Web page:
Meno's paradox was summed up very well by a student of mine who wrote in a paper, "If we don't understand other people, then how will we ever understand them?" If we don't know how to judge what we find in a titanic data base because we lack disciplinary mastery, then how will we ever acquire disciplinary mastery from the data base?

Socrates called Meno's dilemma a "trick argument"; I don't. The modern version applies just as much to libraries and textbooks as it does to data bases. Students adrift in a large library know they need help, but not because they fear they might run into interest-driven and methodologically-riven scholarship. But students adrift in a large data base will probably feel even less need for help. The small screen and game-like search commands prevent the sense of being lost; the aura of the computer deflects the fear of being duped. The risk of dupery is worrisome precisely for those students who don't worry about it.

My largest worry is that students will come to confuse information with education. It is my largest worry not because it is the most likely; I think good teaching can overcome it. It is the largest because it is the most grave. The universe of easily accessible information will put a new burden on the classroom teacher to make the distinction between information and education vivid for students. Today there is barely time in bibliographic instruction to get beyond search strategies to the fine points that permit self-moving scholarship. In the hypothetical future practically all our bibliographic instruction time will have to be spent on disciplinary methods for asssessing information and bibliographic leads.

It is possible that my worry is groundless, and that the advent of very wide, very cheap access to huge data bases would put information in perspective and lead students to look for the wisdom to appraise and digest it. However, I suspect that this is only a long-term development, at best, and that in the short term the niftiness of it will overwhelm the comparative triviality of it, for many disciplines, and lead almost everyone to overestimate the net gain.

The ultimate question in education, certainly in my field of philosophy, has never been access to information; it has always been wisdom or the capacity to judge information and to construct knowledge and derive action from those judgments. Access is crucial, however, for almost all the sub-ultimate goals of education, including the important political goals of wide and roughly equal distribution of resources. When we get real access, and get the mother lode, we are likely, temporarily, to make the secondary goals of education primary and forget that the primary goal is not served by our new darling.

I worry that there will be a proliferation of junk data bases —a difficult category to define, since one person's propaganda is another's writ, and one person's scholarship is another person's ideology. It will be in the interest of each cult and movement to have its own data base, just as it will be in the interest of every valid micro-specialization of research. How will students distinguish a large data base of literature on creationism from one equally large on super-conducting ceramics? It is very easy for students to think that, if only one were interested in these esoteric subjects, good information is at hand, and that every pile of citations is as reassuring as every other. If students know that creationism is unscientific, or controversial, they might be armed with useful doubts; if they don't, they are liable to serious deception. How will students evaluate a data base on European history, with no give-away title, that happens to be thick with articles denying that the holocaust occurred and remarkably thin on the contrary position?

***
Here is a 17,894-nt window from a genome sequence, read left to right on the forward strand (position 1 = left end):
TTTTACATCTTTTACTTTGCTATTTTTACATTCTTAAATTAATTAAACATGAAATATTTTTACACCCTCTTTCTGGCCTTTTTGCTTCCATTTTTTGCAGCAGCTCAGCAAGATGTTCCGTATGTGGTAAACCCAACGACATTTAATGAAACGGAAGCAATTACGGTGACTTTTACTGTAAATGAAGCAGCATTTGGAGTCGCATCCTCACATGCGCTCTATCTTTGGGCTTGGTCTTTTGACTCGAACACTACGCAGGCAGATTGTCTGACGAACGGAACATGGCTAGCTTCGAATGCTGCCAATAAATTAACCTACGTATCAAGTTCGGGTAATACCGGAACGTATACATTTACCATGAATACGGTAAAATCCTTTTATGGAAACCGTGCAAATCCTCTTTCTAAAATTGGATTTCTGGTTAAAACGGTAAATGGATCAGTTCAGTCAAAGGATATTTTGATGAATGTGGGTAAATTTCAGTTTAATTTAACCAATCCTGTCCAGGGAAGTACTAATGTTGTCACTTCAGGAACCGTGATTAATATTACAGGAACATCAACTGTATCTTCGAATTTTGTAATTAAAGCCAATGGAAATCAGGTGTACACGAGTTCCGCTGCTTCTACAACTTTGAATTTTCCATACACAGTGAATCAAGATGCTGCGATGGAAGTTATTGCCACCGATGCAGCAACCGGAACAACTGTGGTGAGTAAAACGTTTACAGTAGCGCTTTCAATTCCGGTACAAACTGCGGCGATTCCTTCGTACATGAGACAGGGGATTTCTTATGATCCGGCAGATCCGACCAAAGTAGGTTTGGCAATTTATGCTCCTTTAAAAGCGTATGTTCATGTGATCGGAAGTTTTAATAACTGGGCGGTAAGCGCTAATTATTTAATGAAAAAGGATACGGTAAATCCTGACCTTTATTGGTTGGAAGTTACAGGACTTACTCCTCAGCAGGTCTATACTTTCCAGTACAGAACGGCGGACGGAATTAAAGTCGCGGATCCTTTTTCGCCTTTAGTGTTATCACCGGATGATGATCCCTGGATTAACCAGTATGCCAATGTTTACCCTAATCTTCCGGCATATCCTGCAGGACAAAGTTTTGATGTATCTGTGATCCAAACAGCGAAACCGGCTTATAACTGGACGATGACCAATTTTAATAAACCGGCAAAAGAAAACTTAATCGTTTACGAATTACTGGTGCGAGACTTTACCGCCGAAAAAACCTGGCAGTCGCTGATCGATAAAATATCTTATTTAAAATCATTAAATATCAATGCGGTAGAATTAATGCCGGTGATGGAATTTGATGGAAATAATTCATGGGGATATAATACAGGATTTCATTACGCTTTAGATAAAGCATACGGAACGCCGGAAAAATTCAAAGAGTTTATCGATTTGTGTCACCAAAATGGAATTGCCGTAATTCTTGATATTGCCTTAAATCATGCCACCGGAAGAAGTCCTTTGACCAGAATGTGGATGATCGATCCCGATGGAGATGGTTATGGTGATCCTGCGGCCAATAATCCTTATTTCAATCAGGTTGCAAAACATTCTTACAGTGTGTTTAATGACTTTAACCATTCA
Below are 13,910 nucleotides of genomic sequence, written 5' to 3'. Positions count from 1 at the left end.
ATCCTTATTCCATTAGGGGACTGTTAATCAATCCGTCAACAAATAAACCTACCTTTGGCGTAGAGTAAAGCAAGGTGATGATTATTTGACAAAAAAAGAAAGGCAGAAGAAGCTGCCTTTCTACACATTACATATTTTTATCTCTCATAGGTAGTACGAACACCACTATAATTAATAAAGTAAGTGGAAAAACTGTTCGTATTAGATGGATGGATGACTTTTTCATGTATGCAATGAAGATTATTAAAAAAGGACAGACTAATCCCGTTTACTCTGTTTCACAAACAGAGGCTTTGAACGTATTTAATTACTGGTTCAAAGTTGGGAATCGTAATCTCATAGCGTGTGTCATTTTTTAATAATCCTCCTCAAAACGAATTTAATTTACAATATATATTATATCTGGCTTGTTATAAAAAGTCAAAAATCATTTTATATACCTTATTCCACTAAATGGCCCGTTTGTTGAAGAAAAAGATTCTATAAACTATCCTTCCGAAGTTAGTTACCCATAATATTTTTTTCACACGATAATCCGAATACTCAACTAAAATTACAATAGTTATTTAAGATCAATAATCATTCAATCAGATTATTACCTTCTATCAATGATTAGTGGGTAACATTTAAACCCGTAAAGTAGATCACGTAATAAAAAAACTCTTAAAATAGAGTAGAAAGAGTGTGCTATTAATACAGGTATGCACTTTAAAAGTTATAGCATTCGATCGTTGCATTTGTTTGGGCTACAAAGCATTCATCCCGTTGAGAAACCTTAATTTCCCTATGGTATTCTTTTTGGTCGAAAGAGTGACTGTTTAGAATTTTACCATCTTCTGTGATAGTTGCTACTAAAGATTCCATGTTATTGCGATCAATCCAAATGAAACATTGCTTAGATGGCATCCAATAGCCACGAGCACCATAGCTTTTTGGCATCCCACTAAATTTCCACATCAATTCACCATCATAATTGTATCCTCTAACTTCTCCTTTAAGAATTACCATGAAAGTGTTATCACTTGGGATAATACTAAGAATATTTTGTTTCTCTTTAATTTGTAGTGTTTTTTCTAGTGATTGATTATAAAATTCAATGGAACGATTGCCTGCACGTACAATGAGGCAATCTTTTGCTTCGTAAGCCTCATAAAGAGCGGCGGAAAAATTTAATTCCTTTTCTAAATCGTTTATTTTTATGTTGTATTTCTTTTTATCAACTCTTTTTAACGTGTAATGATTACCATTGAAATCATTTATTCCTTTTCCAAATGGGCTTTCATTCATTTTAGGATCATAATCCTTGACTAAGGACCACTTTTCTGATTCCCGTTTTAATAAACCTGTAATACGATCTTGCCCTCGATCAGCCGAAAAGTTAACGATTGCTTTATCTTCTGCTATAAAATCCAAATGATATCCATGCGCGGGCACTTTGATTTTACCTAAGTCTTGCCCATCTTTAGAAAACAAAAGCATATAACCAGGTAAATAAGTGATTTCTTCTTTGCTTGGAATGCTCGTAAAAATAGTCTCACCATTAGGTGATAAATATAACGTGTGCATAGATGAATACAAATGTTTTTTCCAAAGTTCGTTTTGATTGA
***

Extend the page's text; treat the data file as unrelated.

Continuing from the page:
Students —and, I believe, some librarians— who are not already educated in a field cannot distinguish the wheat from the chaff in the data bases in that field, but frequently think that they can or that it is not necessary. Students already assume too hastily that access to information is the passport to objectivity, not realizing that ideological divisions require the information to be judged before it can be made useful. They will have the same problem with the diversity of data bases that they have today with the diversity of journals. And although on-line guides or filters will offer assitance, they will suffer from the same diversity of perspective and quality as the information they purport to organize.

I worry that many students will not be prepared to browse in specialty data bases. By lacking the mastery of the discipline they are trying to acquire, they will lack the background knowledge and doubts necessary to distinguish ideology from scholarship. But I am also worried about the opposite, that some students will enter specialty data bases with unjustified doubts. For green undergraduates arcane science and arcane superstition are often on a par. Sometimes this equation lends false legitimacy to supersitition, and sometimes it sheds false doubt on science.

Here we face the paradox again. For the only way to escape this situation is to become educated. The equipollence of science and superstition is a barrier to education that is only removable by education. Those already educated in a field can make responsible (not infallible) judgments about what is ideology and what is scholarship in that field. This is part of what it means to be educated. Those who are still in process and not yet masters of the discipline they are acquiring cannot make such judgments. This makes the acquisition of education paradoxical, but the paradox does not make education impossible. For the student caught in the pincers of this paradox, help does not lie in more thorough indices, better keywords, or search skills.

Nor does it lie in general librarians, as opposed to those who are disciplinary specialists. General librarians are as lacking in disciplinary expertise as the undergraduate student. They can help find anything, but they can help judge very little.